In the end, Race is equal parts skill and luck. Teams are charged with navigating, completing tasks quickly, and making the most of the opportunities that come their way. Watching best friends Debbie and Bianca trill their Rs through South America, one couldn’t help thinking their travel experience made them front-runners—until they drove several hours in the wrong direction and were booted from the race.
On the other end of the spectrum are Gretchen and Meredith, a retired couple who have withstood elimination more times than seems believable. Likening themselves to Energizer bunnies, they have persevered in spite of 66-year-old Gretchen’s fall in a cave (she spent the remainder of the episode with a bandage wrapped around her head like a mummy) and 69-year-old Meredith’s exhausted battle to push a statue of an elephant through the streets of Lucknow, India, while Gretchen erroneously rode atop it. (Other teams pushed together.)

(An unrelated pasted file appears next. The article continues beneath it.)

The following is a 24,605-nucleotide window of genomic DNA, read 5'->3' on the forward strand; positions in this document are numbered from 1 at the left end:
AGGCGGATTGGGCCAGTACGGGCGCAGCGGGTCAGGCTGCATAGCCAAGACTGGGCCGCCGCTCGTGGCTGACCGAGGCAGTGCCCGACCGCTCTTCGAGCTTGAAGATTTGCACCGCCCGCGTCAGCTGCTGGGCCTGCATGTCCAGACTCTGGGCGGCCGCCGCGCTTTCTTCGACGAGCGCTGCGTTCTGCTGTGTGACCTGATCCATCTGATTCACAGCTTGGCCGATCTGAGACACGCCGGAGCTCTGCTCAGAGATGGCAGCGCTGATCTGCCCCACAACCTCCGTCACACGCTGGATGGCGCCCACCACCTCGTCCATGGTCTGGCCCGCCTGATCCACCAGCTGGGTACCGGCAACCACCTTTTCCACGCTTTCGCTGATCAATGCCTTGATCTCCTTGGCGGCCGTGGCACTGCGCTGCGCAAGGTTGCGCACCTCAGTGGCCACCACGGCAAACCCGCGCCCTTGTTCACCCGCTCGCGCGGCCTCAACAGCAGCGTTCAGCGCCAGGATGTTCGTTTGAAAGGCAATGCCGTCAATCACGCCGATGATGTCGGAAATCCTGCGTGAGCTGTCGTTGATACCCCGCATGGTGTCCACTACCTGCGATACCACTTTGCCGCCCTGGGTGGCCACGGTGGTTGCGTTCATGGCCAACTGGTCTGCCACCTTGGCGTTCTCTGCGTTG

Gretchen doesn’t have a keen eye, and she tends to lead her husband in circles before they discover a clue box in plain sight; neither does she have much patience, demonstrated when she nearly broke down in the face of a challenge to open boxes until she found a clue. But she does have spunk, and vocal cords: her habit of making known every frustration and anxious “encouragement” implies she think she’s on radio, not TV, and must narrate exactly what she’s doing and feeling at each moment. At times, all her bemoaning is enough to make a viewer hit MUTE on the remote; but beleaguered Meredith doesn’t have that option, and trying to puzzle out his level of frustration with her is a key part of the fun.
The relationships—the good, bad and in-between—are Race‘s real draw. There’s suspense in monitoring the contest to the finish line, but there’s more in wondering how a couple will deal with adversity.